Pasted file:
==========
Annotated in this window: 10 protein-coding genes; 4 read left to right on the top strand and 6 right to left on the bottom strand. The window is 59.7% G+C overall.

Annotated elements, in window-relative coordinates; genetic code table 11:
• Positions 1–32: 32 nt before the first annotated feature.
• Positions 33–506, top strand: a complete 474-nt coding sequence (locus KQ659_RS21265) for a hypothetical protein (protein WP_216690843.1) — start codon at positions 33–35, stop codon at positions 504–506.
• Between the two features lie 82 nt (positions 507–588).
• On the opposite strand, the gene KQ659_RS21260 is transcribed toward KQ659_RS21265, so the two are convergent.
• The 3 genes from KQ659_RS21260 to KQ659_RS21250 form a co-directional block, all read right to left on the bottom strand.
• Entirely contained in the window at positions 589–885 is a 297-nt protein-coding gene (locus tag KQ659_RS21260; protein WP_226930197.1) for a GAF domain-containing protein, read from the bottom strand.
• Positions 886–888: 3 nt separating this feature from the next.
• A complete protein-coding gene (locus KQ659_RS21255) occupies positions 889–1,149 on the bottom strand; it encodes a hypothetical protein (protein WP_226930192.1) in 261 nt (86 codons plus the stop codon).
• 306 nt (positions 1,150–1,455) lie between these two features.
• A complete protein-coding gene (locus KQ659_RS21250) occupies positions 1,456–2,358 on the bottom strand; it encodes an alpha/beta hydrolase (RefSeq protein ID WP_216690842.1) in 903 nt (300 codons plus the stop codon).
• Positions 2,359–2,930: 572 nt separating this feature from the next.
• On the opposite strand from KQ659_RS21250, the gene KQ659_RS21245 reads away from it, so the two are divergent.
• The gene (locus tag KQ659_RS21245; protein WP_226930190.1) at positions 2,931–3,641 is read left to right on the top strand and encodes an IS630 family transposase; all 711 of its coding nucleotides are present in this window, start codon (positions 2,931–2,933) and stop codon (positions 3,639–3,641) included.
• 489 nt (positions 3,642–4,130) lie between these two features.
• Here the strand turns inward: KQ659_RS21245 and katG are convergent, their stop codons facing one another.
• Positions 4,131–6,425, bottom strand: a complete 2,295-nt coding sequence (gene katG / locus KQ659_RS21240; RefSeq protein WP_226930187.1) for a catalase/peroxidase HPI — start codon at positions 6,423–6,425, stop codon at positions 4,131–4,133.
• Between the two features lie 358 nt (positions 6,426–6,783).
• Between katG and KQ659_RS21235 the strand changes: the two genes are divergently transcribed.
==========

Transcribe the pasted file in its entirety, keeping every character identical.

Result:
Annotated in this window: 10 protein-coding genes; 4 read left to right on the top strand and 6 right to left on the bottom strand. The window is 59.7% G+C overall.

Annotated elements, in window-relative coordinates; genetic code table 11:
• Positions 1–32: 32 nt before the first annotated feature.
• Positions 33–506, top strand: a complete 474-nt coding sequence (locus KQ659_RS21265) for a hypothetical protein (protein WP_216690843.1) — start codon at positions 33–35, stop codon at positions 504–506.
• Between the two features lie 82 nt (positions 507–588).
• On the opposite strand, the gene KQ659_RS21260 is transcribed toward KQ659_RS21265, so the two are convergent.
• The 3 genes from KQ659_RS21260 to KQ659_RS21250 form a co-directional block, all read right to left on the bottom strand.
• Entirely contained in the window at positions 589–885 is a 297-nt protein-coding gene (locus tag KQ659_RS21260; protein WP_226930197.1) for a GAF domain-containing protein, read from the bottom strand.
• Positions 886–888: 3 nt separating this feature from the next.
• A complete protein-coding gene (locus KQ659_RS21255) occupies positions 889–1,149 on the bottom strand; it encodes a hypothetical protein (protein WP_226930192.1) in 261 nt (86 codons plus the stop codon).
• 306 nt (positions 1,150–1,455) lie between these two features.
• A complete protein-coding gene (locus KQ659_RS21250) occupies positions 1,456–2,358 on the bottom strand; it encodes an alpha/beta hydrolase (RefSeq protein ID WP_216690842.1) in 903 nt (300 codons plus the stop codon).
• Positions 2,359–2,930: 572 nt separating this feature from the next.
• On the opposite strand from KQ659_RS21250, the gene KQ659_RS21245 reads away from it, so the two are divergent.
• The gene (locus tag KQ659_RS21245; protein WP_226930190.1) at positions 2,931–3,641 is read left to right on the top strand and encodes an IS630 family transposase; all 711 of its coding nucleotides are present in this window, start codon (positions 2,931–2,933) and stop codon (positions 3,639–3,641) included.
• 489 nt (positions 3,642–4,130) lie between these two features.
• Here the strand turns inward: KQ659_RS21245 and katG are convergent, their stop codons facing one another.
• Positions 4,131–6,425, bottom strand: a complete 2,295-nt coding sequence (gene katG / locus KQ659_RS21240; RefSeq protein WP_226930187.1) for a catalase/peroxidase HPI — start codon at positions 6,423–6,425, stop codon at positions 4,131–4,133.
• Between the two features lie 358 nt (positions 6,426–6,783).
• Between katG and KQ659_RS21235 the strand changes: the two genes are divergently transcribed.